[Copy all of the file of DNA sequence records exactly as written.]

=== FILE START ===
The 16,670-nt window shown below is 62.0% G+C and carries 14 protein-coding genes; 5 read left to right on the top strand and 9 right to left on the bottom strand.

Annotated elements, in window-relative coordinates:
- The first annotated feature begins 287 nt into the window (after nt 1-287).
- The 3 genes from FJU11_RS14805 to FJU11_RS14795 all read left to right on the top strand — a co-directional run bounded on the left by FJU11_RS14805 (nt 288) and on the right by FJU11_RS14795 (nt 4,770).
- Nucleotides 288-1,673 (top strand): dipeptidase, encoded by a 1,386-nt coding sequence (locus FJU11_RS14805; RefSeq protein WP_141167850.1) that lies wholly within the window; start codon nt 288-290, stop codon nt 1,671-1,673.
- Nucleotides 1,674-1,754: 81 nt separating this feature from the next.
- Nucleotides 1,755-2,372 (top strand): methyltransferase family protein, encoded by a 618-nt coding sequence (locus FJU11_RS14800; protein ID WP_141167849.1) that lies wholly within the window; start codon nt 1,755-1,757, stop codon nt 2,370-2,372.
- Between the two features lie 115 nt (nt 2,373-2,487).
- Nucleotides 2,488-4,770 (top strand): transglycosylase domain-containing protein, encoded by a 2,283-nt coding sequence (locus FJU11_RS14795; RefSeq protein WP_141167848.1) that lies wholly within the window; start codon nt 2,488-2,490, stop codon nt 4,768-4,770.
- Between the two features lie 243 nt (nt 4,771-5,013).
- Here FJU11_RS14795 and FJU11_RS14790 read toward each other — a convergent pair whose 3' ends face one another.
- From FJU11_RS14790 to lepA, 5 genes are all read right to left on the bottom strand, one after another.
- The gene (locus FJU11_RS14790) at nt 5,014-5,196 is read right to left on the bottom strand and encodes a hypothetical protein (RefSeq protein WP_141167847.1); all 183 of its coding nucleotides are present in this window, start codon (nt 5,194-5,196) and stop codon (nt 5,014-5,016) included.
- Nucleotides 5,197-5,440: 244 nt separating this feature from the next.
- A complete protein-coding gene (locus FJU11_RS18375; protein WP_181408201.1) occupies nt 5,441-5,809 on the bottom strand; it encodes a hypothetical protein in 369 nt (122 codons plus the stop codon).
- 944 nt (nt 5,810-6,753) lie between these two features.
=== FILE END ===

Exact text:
The 16,670-nt window shown below is 62.0% G+C and carries 14 protein-coding genes; 5 read left to right on the top strand and 9 right to left on the bottom strand.

Annotated elements, in window-relative coordinates:
- The first annotated feature begins 287 nt into the window (after nt 1-287).
- The 3 genes from FJU11_RS14805 to FJU11_RS14795 all read left to right on the top strand — a co-directional run bounded on the left by FJU11_RS14805 (nt 288) and on the right by FJU11_RS14795 (nt 4,770).
- Nucleotides 288-1,673 (top strand): dipeptidase, encoded by a 1,386-nt coding sequence (locus FJU11_RS14805; RefSeq protein WP_141167850.1) that lies wholly within the window; start codon nt 288-290, stop codon nt 1,671-1,673.
- Nucleotides 1,674-1,754: 81 nt separating this feature from the next.
- Nucleotides 1,755-2,372 (top strand): methyltransferase family protein, encoded by a 618-nt coding sequence (locus FJU11_RS14800; protein ID WP_141167849.1) that lies wholly within the window; start codon nt 1,755-1,757, stop codon nt 2,370-2,372.
- Between the two features lie 115 nt (nt 2,373-2,487).
- Nucleotides 2,488-4,770 (top strand): transglycosylase domain-containing protein, encoded by a 2,283-nt coding sequence (locus FJU11_RS14795; RefSeq protein WP_141167848.1) that lies wholly within the window; start codon nt 2,488-2,490, stop codon nt 4,768-4,770.
- Between the two features lie 243 nt (nt 4,771-5,013).
- Here FJU11_RS14795 and FJU11_RS14790 read toward each other — a convergent pair whose 3' ends face one another.
- From FJU11_RS14790 to lepA, 5 genes are all read right to left on the bottom strand, one after another.
- The gene (locus FJU11_RS14790) at nt 5,014-5,196 is read right to left on the bottom strand and encodes a hypothetical protein (RefSeq protein WP_141167847.1); all 183 of its coding nucleotides are present in this window, start codon (nt 5,194-5,196) and stop codon (nt 5,014-5,016) included.
- Nucleotides 5,197-5,440: 244 nt separating this feature from the next.
- A complete protein-coding gene (locus FJU11_RS18375; protein WP_181408201.1) occupies nt 5,441-5,809 on the bottom strand; it encodes a hypothetical protein in 369 nt (122 codons plus the stop codon).
- 944 nt (nt 5,810-6,753) lie between these two features.